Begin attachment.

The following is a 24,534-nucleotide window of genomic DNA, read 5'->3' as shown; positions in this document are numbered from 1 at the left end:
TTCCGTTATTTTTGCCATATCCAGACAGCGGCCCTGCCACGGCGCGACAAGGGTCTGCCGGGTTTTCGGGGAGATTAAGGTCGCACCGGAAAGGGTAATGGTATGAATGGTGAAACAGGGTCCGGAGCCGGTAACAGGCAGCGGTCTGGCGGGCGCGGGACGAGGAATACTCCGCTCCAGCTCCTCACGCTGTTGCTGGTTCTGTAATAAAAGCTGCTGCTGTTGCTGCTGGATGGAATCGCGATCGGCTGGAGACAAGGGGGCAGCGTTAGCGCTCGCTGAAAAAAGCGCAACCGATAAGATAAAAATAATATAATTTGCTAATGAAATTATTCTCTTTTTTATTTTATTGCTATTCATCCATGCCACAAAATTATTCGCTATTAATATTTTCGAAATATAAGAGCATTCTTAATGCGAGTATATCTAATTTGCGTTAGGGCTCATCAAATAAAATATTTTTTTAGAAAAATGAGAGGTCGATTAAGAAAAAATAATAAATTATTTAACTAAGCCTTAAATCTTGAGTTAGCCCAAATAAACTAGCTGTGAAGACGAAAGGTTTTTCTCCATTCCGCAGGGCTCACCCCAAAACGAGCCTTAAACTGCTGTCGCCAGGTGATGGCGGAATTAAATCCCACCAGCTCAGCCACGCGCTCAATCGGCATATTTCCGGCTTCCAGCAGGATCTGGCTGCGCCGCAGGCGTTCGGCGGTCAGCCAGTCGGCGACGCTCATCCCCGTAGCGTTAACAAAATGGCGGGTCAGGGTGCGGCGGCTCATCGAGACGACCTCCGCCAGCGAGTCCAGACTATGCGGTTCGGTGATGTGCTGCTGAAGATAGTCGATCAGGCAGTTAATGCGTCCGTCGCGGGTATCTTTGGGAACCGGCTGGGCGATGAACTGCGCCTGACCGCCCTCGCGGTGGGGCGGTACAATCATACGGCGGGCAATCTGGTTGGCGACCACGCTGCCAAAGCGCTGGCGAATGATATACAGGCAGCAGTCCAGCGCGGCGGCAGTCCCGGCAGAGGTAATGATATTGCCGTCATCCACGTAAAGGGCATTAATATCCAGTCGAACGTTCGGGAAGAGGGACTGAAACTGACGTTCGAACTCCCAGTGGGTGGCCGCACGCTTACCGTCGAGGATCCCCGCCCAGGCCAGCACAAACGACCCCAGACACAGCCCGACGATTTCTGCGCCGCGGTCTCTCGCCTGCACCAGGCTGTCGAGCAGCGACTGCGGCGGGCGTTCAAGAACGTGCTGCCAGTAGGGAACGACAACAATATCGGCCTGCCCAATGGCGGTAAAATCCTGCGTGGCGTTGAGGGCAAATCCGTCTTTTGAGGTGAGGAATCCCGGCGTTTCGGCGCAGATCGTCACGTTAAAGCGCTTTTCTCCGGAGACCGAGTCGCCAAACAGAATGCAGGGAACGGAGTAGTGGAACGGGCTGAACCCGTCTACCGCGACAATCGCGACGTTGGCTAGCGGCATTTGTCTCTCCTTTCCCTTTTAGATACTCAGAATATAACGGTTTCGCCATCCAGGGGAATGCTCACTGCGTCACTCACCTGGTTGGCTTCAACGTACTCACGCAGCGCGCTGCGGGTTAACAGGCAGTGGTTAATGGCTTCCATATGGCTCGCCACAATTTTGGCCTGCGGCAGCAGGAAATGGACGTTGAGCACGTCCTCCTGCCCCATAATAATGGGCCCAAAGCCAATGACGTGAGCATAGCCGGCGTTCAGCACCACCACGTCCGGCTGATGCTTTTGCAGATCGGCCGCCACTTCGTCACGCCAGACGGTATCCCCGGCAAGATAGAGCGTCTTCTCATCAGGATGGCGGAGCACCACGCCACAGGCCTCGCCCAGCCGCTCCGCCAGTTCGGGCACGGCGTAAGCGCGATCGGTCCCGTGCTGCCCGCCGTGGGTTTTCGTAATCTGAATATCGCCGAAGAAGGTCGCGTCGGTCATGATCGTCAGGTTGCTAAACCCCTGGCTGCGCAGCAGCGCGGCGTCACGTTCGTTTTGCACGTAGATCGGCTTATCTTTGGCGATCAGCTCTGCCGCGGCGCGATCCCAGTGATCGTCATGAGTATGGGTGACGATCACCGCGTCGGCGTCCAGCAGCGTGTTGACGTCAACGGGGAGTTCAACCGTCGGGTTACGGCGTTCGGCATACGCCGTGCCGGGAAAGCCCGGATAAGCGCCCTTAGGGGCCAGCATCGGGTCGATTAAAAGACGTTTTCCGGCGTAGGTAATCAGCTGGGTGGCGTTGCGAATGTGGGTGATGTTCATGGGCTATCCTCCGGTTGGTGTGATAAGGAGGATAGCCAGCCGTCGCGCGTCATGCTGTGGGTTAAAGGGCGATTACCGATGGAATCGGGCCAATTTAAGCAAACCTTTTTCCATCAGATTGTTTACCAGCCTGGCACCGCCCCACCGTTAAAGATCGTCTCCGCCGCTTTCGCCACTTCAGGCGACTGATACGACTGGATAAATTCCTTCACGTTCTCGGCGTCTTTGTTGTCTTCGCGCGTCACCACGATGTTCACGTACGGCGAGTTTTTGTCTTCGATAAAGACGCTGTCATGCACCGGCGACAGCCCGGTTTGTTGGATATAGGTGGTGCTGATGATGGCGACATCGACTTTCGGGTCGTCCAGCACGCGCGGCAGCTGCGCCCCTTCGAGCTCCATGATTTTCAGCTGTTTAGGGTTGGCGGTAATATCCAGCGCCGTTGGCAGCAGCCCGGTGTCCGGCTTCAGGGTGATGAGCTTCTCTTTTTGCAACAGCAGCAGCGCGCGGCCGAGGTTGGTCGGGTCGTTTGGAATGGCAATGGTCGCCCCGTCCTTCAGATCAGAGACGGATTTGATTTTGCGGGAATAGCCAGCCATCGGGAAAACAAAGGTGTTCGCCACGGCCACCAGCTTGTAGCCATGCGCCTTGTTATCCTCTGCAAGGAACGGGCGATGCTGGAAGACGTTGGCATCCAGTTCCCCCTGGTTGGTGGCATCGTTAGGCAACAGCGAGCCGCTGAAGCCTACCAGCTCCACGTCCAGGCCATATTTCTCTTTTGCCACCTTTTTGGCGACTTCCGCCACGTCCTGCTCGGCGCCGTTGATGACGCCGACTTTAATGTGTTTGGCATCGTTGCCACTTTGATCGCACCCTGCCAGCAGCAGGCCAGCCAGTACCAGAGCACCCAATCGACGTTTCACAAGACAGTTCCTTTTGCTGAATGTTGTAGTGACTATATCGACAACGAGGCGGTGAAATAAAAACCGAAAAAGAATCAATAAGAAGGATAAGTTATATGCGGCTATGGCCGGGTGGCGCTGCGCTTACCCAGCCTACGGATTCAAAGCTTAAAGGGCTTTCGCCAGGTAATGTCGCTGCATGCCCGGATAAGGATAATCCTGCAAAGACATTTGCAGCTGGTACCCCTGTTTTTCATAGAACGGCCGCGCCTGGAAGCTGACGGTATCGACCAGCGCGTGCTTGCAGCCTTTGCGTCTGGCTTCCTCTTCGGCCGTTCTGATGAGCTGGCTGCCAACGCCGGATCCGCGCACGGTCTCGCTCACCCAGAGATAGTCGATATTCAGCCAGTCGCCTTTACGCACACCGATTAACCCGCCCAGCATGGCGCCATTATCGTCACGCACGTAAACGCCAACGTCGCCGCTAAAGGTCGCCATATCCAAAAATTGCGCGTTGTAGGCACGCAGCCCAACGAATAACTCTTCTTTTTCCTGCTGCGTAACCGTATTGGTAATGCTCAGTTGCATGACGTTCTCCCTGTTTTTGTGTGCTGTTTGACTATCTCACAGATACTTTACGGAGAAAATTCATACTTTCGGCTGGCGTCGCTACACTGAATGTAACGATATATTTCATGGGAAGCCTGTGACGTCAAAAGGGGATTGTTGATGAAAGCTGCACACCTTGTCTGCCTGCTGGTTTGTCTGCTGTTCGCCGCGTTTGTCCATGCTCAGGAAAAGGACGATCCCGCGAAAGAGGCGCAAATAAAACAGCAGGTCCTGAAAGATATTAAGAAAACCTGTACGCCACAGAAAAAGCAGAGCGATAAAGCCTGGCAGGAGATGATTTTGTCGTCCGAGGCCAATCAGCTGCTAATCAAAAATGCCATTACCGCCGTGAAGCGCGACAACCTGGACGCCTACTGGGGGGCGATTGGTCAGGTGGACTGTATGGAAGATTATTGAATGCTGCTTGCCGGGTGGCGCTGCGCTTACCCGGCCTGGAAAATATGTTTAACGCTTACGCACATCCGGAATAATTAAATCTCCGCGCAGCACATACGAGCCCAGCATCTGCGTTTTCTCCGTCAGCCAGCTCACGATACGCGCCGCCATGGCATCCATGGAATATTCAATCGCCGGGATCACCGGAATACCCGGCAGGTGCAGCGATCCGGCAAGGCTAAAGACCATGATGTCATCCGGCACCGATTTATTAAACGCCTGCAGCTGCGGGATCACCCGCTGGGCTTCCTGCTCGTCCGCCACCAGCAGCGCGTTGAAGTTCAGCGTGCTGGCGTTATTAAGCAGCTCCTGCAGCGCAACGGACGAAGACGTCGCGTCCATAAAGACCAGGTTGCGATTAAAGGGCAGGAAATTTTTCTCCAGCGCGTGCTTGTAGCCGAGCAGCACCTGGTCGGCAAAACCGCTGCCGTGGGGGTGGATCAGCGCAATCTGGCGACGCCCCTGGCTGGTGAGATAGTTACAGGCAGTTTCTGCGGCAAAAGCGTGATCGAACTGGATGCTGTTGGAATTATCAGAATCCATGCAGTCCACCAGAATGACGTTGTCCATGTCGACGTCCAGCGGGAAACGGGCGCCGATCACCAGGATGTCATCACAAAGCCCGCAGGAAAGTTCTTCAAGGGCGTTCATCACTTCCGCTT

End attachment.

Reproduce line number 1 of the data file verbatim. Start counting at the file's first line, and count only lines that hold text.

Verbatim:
The following is a 24,534-nucleotide window of genomic DNA, read 5'->3' as shown; positions in this document are numbered from 1 at the left end: